Nathan Boyle, recently named the Director of Project Management at the Thread Marketing Group, has had a successful business career as a consultant in marketing and e-commerce. Despite this, his collegiate career didn’t start with a business degree; instead, he graduated BGSU with a degree in history. The path may seem odd, but not for Nathan, who credits his training in historical skills as a major boost for his career. Dr. Amílcar Challú and I interviewed Nathan about his views about the importance of college-level historical training in launching a career.
It did not take much prodding to get to Nathan’s opinion about why studying history matters: “[It] developed certain skills that set me apart from traditional business applicants” in my first job, he said. “Critical thinking skills are the most important characteristic a person can have in any field. Unfortunately, the skill is not taught in grade school and many college programs do not teach it either.” History programs, on the other hand, teach and develop critical thinkers, which set historians apart. From understanding historical significance, to interpreting the past from varied and potentially biased evidence, historians are expected to think critically about everything. Expanding on the advantages critical thinking and other historical skills such as analysis, organization and perspective provided him, Nathan states that his history degree allowed him to pursue any career he wanted post-university life. “History afforded me a virtual blank check. I could go to law school. Business school. Become a doctor. Go to history graduate school. Get a job. Do whatever I wanted.” History degrees do not all go on to become professors or get a PhD. Many go into business, become museum professionals, work for the government, go to law school, etc. Historians and their skills are universal across the world.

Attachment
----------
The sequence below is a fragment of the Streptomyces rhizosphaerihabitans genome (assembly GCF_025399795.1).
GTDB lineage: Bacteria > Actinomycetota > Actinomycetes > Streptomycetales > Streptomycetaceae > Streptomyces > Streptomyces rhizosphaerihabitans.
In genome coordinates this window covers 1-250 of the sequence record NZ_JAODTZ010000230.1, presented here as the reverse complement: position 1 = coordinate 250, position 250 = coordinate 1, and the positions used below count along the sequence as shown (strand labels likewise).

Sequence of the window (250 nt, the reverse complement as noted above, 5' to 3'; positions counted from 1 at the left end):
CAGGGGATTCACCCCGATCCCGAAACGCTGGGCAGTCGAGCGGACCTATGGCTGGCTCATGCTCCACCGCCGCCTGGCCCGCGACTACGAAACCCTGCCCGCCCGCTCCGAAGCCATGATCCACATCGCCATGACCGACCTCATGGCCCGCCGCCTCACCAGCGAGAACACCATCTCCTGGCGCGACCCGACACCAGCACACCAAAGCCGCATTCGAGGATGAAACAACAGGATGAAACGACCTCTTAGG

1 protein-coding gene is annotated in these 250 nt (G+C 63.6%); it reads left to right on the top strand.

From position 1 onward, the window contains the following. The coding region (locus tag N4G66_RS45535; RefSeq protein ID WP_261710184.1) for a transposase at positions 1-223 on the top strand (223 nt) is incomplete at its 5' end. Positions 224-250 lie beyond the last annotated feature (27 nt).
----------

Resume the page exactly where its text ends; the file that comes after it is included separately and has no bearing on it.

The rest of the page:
Can you give an advice to current history students? Education itself is the most important aspect of going to college, not having a set-in career path. “Educating yourself is the most important thing as it develops responsible societal citizens who can make a better world. You do not need a set career in place. I didn’t! No matter what you do, no one can take your education from you.” He urges students to take your time, enjoy the ride, and develop the skills necessary to succeed later in life. As Nathan so eloquently stated, “You can make your career later,” especially with a liberal arts degree in history. Asked for final comments related to the question of if he had any regrets studying history instead of business or other, more “practical” degrees, he laughed simply yet stated emphatically “none”.
Next time somebody asks you what you can do with a history degree, simply say “whatever I want.” Because, as Nathan Boyle pointed out and proves, you truly can go anywhere and do anything, especially when accompanied by universal skills honed by the historical process.
John Stawicki. John Stawicki is a recent History alum. He is currently pursuing a Masters degree in history as well as a CPA.